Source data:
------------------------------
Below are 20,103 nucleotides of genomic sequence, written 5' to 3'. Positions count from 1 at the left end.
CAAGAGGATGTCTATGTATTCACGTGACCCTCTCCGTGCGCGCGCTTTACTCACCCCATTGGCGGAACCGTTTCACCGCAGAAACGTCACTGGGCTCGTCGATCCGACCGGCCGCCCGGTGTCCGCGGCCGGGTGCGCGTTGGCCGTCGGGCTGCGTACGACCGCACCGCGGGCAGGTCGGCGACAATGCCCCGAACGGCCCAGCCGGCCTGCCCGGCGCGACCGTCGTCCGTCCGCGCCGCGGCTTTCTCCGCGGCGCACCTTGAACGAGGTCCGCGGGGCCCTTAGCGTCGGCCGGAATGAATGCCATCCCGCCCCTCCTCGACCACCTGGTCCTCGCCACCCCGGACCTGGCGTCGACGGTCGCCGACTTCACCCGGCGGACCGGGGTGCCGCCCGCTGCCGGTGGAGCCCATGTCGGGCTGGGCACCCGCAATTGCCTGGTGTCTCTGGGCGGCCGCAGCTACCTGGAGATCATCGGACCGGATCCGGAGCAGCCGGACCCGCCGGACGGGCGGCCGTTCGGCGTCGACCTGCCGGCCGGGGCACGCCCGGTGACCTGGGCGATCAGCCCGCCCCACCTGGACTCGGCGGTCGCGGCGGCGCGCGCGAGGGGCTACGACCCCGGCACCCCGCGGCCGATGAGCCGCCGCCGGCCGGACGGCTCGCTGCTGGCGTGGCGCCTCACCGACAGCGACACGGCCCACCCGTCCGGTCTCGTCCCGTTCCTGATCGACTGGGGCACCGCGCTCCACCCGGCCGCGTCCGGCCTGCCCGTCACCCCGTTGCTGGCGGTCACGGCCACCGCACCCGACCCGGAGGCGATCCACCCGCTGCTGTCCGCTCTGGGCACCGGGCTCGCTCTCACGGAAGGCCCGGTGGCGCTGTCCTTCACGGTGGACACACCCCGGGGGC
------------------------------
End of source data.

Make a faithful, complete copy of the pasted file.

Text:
Below are 20,103 nucleotides of genomic sequence, written 5' to 3'. Positions count from 1 at the left end.
CAAGAGGATGTCTATGTATTCACGTGACCCTCTCCGTGCGCGCGCTTTACTCACCCCATTGGCGGAACCGTTTCACCGCAGAAACGTCACTGGGCTCGTCGATCCGACCGGCCGCCCGGTGTCCGCGGCCGGGTGCGCGTTGGCCGTCGGGCTGCGTACGACCGCACCGCGGGCAGGTCGGCGACAATGCCCCGAACGGCCCAGCCGGCCTGCCCGGCGCGACCGTCGTCCGTCCGCGCCGCGGCTTTCTCCGCGGCGCACCTTGAACGAGGTCCGCGGGGCCCTTAGCGTCGGCCGGAATGAATGCCATCCCGCCCCTCCTCGACCACCTGGTCCTCGCCACCCCGGACCTGGCGTCGACGGTCGCCGACTTCACCCGGCGGACCGGGGTGCCGCCCGCTGCCGGTGGAGCCCATGTCGGGCTGGGCACCCGCAATTGCCTGGTGTCTCTGGGCGGCCGCAGCTACCTGGAGATCATCGGACCGGATCCGGAGCAGCCGGACCCGCCGGACGGGCGGCCGTTCGGCGTCGACCTGCCGGCCGGGGCACGCCCGGTGACCTGGGCGATCAGCCCGCCCCACCTGGACTCGGCGGTCGCGGCGGCGCGCGCGAGGGGCTACGACCCCGGCACCCCGCGGCCGATGAGCCGCCGCCGGCCGGACGGCTCGCTGCTGGCGTGGCGCCTCACCGACAGCGACACGGCCCACCCGTCCGGTCTCGTCCCGTTCCTGATCGACTGGGGCACCGCGCTCCACCCGGCCGCGTCCGGCCTGCCCGTCACCCCGTTGCTGGCGGTCACGGCCACCGCACCCGACCCGGAGGCGATCCACCCGCTGCTGTCCGCTCTGGGCACCGGGCTCGCTCTCACGGAAGGCCCGGTGGCGCTGTCCTTCACGGTGGACACACCCCGGGGGC